Ancient Monuments

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Wayside cross known as Tinker Cross

A Scheduled Monument in Heptonstall, Calderdale

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Latitude: 53.7499 / 53°44'59"N

Longitude: -2.0179 / 2°1'4"W

OS Eastings: 398915.5415

OS Northings: 428175.2825

OS Grid: SD989281

Mapcode National: GBR GTB2.XH

Mapcode Global: WHB8D.Z08K

Entry Name: Wayside cross known as Tinker Cross

Scheduled Date: 18 January 1996

Source: Historic England

Source ID: 1011754

English Heritage Legacy ID: 23382

County: Calderdale

Civil Parish: Heptonstall

Traditional County: Yorkshire

Lieutenancy Area (Ceremonial County): West Yorkshire

Church of England Parish: Heptonstall St Thomas a Becket and St Thomas the Apostle

Church of England Diocese: Leeds


The monument is the remains of the medieval wayside cross known as Tinker
Cross. It includes the socket or socle of the cross which comprises a dressed
gritstone block, measuring approximately 70cm square, with a rectangular
socket hole measuring roughly 40cm by 20cm by 15cm deep. Originally there
would also have been a shaft and cross head but these components are now
missing, possibly as a result of 17th century iconoclasm. The cross is located
c.10m north of Tinker Bank Lane which is an ancient right of way leading up
the steep incline through Tinker Bank Wood to Heptonstall village. Before the
bank became wooded, the cross would have been visible from the road junction
below and served as a guidepost for travellers. The current name for the cross
dates to the late 16th century when it was noted in the Heptonstall Court

The site of the monument is shown on the attached map extract.
It includes a 2 metre boundary around the archaeological features,
considered to be essential for the monument's support and preservation.

Source: Historic England

Reasons for Scheduling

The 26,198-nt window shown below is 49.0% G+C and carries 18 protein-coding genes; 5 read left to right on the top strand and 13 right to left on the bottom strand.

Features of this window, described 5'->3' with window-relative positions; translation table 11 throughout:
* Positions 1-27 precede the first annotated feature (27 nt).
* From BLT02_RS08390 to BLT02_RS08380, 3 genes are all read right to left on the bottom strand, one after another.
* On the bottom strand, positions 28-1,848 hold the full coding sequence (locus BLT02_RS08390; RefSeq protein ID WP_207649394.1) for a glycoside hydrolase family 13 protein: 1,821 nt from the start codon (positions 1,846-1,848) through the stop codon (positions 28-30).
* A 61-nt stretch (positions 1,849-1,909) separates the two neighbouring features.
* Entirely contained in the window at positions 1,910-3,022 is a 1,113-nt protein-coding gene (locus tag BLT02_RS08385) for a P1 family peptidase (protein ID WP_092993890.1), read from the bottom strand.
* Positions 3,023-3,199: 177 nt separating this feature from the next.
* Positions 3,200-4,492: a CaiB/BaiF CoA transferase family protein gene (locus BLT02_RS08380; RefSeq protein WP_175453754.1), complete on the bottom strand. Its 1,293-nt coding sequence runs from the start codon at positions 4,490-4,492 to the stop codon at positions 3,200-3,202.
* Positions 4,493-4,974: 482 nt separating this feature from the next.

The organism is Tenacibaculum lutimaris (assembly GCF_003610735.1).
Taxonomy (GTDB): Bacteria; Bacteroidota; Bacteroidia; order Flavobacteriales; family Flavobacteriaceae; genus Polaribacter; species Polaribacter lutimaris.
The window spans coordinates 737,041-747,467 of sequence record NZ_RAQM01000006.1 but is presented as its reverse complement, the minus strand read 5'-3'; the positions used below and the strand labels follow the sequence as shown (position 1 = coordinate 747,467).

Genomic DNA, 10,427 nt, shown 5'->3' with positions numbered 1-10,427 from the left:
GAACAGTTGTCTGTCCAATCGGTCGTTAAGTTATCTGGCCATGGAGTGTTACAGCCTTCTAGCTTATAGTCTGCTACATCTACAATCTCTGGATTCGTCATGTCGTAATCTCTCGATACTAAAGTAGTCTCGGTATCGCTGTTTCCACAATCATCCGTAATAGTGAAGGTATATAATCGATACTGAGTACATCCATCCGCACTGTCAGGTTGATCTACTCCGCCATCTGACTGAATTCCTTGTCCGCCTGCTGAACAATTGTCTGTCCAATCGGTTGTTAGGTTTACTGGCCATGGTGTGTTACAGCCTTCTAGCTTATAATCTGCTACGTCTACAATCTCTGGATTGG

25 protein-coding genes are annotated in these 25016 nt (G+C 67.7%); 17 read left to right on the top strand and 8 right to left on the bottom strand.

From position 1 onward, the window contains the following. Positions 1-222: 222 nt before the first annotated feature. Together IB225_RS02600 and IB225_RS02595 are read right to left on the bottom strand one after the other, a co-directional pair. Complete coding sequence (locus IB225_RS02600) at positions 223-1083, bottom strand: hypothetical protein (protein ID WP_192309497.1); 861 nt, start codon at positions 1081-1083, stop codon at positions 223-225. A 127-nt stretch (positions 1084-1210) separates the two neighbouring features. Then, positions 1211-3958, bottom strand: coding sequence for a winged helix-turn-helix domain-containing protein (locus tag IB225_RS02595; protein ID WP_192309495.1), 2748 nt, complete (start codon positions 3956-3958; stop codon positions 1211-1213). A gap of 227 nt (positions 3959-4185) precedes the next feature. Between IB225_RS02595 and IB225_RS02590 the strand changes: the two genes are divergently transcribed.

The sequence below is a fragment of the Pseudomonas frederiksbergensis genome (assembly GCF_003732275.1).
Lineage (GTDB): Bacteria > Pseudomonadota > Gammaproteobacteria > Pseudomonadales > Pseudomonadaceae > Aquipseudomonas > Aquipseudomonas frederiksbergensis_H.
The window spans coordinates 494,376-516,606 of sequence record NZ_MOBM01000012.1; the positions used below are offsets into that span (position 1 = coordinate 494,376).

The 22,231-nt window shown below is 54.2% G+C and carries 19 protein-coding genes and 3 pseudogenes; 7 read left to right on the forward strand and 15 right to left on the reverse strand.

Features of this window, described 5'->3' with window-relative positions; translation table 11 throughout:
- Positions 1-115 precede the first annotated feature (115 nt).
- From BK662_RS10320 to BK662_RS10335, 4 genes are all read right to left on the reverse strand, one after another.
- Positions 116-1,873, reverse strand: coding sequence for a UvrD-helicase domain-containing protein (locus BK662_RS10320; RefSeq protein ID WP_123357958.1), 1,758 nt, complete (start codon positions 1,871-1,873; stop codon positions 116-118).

Wayside crosses are one of several types of Christian cross erected during the
medieval period, mostly from the 9th to 15th centuries AD. In addition to
serving the function of reiterating and reinforcing the Christian faith
amongst those who passed the cross and of reassuring the traveller, wayside
crosses often fulfilled a role as waymarkers, especially in difficult and
otherwise unmarked terrain. The crosses might be on regularly used routes
linking ordinary settlements or on routes having a more specifically religious
function, including those providing access to religious sites for parishioners
and funeral processions, or marking long-distance routes frequented on
Over 350 wayside crosses are known nationally, concentrated in south west
England throughout Cornwall and on Dartmoor where they form the commonest type
of stone cross. A small group also occurs on the North York Moors. Relatively
few examples have been recorded elsewhere and these are generally confined to
remote moorland locations.
Outside Cornwall almost all wayside crosses take the form of a `Latin' cross,
in which the cross-head itself is shaped within the projecting arms of an
unenclosed cross. In Cornwall wayside crosses vary considerably in form and
decoration. The commonest type includes a round, or `wheel', head on the faces
of which various forms of cross or related designs were carved in relief or
incised, the spaces between the cross arms possibly pierced. The design was
sometimes supplemented with a relief figure of Christ and the shaft might bear
decorative panels and motifs. Less common forms in Cornwall include the
`Latin' cross and, much rarer, the simple slab with a low relief cross on both
faces. Rare examples of wheel-head and slab-form crosses also occur within the
North York Moors group. Most wayside crosses have either a simple socketed
base or show no evidence for a separate base at all.
Wayside crosses contribute significantly to our understanding of medieval
religious customs and sculptural traditions and to our knowledge of medieval
routeways and settlement patterns. All wayside crosses which survive as earth-
fast monuments, except those which are extremely damaged and removed from
their original locations, are considered worthy of protection.

Although lacking its cross shaft and head, Tinker Cross is a good example of a
documented, in situ, wayside cross associated with an ancient right of way.

Source: Historic England


Books and journals
Heptonstall History Trail
Hill, Angela Shackleton, (1994)
PRN 2425,

Source: Historic England

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